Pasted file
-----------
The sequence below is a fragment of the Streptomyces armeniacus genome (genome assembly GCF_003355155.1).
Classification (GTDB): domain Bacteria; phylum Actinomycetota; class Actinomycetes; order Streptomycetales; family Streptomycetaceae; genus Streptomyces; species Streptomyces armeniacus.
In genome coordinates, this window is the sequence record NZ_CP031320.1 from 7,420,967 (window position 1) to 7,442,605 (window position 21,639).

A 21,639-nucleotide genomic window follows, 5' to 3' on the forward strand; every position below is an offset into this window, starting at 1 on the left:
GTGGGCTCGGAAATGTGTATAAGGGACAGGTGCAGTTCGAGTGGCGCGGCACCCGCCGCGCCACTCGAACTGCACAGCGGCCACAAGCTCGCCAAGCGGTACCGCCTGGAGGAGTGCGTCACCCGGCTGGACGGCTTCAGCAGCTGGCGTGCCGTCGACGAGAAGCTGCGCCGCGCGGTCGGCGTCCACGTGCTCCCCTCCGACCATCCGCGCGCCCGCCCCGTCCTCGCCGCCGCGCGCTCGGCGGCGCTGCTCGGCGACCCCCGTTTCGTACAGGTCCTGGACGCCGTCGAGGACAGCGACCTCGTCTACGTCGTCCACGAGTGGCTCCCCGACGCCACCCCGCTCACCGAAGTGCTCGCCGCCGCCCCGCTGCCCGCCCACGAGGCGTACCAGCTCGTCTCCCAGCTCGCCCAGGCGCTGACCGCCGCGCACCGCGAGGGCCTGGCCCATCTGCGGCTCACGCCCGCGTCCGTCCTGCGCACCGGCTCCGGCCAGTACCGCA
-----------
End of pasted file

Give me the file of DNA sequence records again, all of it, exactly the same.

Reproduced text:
The sequence below is a fragment of the Streptomyces armeniacus genome (genome assembly GCF_003355155.1).
Classification (GTDB): domain Bacteria; phylum Actinomycetota; class Actinomycetes; order Streptomycetales; family Streptomycetaceae; genus Streptomyces; species Streptomyces armeniacus.
In genome coordinates, this window is the sequence record NZ_CP031320.1 from 7,420,967 (window position 1) to 7,442,605 (window position 21,639).

A 21,639-nucleotide genomic window follows, 5' to 3' on the forward strand; every position below is an offset into this window, starting at 1 on the left:
GTGGGCTCGGAAATGTGTATAAGGGACAGGTGCAGTTCGAGTGGCGCGGCACCCGCCGCGCCACTCGAACTGCACAGCGGCCACAAGCTCGCCAAGCGGTACCGCCTGGAGGAGTGCGTCACCCGGCTGGACGGCTTCAGCAGCTGGCGTGCCGTCGACGAGAAGCTGCGCCGCGCGGTCGGCGTCCACGTGCTCCCCTCCGACCATCCGCGCGCCCGCCCCGTCCTCGCCGCCGCGCGCTCGGCGGCGCTGCTCGGCGACCCCCGTTTCGTACAGGTCCTGGACGCCGTCGAGGACAGCGACCTCGTCTACGTCGTCCACGAGTGGCTCCCCGACGCCACCCCGCTCACCGAAGTGCTCGCCGCCGCCCCGCTGCCCGCCCACGAGGCGTACCAGCTCGTCTCCCAGCTCGCCCAGGCGCTGACCGCCGCGCACCGCGAGGGCCTGGCCCATCTGCGGCTCACGCCCGCGTCCGTCCTGCGCACCGGCTCCGGCCAGTACCGCA